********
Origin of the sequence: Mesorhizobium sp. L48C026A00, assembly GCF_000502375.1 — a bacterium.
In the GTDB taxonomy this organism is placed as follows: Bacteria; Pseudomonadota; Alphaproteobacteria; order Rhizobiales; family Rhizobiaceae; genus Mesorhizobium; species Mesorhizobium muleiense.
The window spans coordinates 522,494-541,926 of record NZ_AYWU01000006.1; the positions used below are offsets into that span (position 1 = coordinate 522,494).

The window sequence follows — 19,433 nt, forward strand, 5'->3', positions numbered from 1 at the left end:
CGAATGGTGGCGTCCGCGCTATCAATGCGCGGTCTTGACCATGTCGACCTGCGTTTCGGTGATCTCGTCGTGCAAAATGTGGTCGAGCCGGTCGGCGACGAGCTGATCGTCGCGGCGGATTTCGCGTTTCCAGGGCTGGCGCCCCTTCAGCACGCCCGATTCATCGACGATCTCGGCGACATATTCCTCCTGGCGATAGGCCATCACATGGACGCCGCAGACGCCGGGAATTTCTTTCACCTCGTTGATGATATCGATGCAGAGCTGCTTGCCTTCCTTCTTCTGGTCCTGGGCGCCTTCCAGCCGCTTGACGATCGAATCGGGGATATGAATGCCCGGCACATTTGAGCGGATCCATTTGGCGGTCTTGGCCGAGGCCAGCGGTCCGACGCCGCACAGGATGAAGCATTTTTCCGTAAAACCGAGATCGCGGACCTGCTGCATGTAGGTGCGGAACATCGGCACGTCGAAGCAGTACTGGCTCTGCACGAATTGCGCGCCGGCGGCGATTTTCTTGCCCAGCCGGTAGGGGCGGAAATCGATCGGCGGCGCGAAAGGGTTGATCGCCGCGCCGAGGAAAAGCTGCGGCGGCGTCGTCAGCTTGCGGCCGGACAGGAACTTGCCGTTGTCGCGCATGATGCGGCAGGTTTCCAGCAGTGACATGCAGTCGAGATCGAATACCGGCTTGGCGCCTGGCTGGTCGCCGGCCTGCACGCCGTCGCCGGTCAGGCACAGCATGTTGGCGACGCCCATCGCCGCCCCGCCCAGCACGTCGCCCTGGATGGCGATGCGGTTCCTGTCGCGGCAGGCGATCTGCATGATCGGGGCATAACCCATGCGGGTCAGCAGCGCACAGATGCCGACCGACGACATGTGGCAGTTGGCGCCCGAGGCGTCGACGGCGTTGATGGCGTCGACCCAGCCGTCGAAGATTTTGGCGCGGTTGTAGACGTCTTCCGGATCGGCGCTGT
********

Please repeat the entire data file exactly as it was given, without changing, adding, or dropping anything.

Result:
Origin of the sequence: Mesorhizobium sp. L48C026A00, assembly GCF_000502375.1 — a bacterium.
In the GTDB taxonomy this organism is placed as follows: Bacteria; Pseudomonadota; Alphaproteobacteria; order Rhizobiales; family Rhizobiaceae; genus Mesorhizobium; species Mesorhizobium muleiense.
The window spans coordinates 522,494-541,926 of record NZ_AYWU01000006.1; the positions used below are offsets into that span (position 1 = coordinate 522,494).

The window sequence follows — 19,433 nt, forward strand, 5'->3', positions numbered from 1 at the left end:
CGAATGGTGGCGTCCGCGCTATCAATGCGCGGTCTTGACCATGTCGACCTGCGTTTCGGTGATCTCGTCGTGCAAAATGTGGTCGAGCCGGTCGGCGACGAGCTGATCGTCGCGGCGGATTTCGCGTTTCCAGGGCTGGCGCCCCTTCAGCACGCCCGATTCATCGACGATCTCGGCGACATATTCCTCCTGGCGATAGGCCATCACATGGACGCCGCAGACGCCGGGAATTTCTTTCACCTCGTTGATGATATCGATGCAGAGCTGCTTGCCTTCCTTCTTCTGGTCCTGGGCGCCTTCCAGCCGCTTGACGATCGAATCGGGGATATGAATGCCCGGCACATTTGAGCGGATCCATTTGGCGGTCTTGGCCGAGGCCAGCGGTCCGACGCCGCACAGGATGAAGCATTTTTCCGTAAAACCGAGATCGCGGACCTGCTGCATGTAGGTGCGGAACATCGGCACGTCGAAGCAGTACTGGCTCTGCACGAATTGCGCGCCGGCGGCGATTTTCTTGCCCAGCCGGTAGGGGCGGAAATCGATCGGCGGCGCGAAAGGGTTGATCGCCGCGCCGAGGAAAAGCTGCGGCGGCGTCGTCAGCTTGCGGCCGGACAGGAACTTGCCGTTGTCGCGCATGATGCGGCAGGTTTCCAGCAGTGACATGCAGTCGAGATCGAATACCGGCTTGGCGCCTGGCTGGTCGCCGGCCTGCACGCCGTCGCCGGTCAGGCACAGCATGTTGGCGACGCCCATCGCCGCCCCGCCCAGCACGTCGCCCTGGATGGCGATGCGGTTCCTGTCGCGGCAGGCGATCTGCATGATCGGGGCATAACCCATGCGGGTCAGCAGCGCACAGATGCCGACCGACGACATGTGGCAGTTGGCGCCCGAGGCGTCGACGGCGTTGATGGCGTCGACCCAGCCGTCGAAGATTTTGGCGCGGTTGTAGACGTCTTCCGGATCGGCGCTGT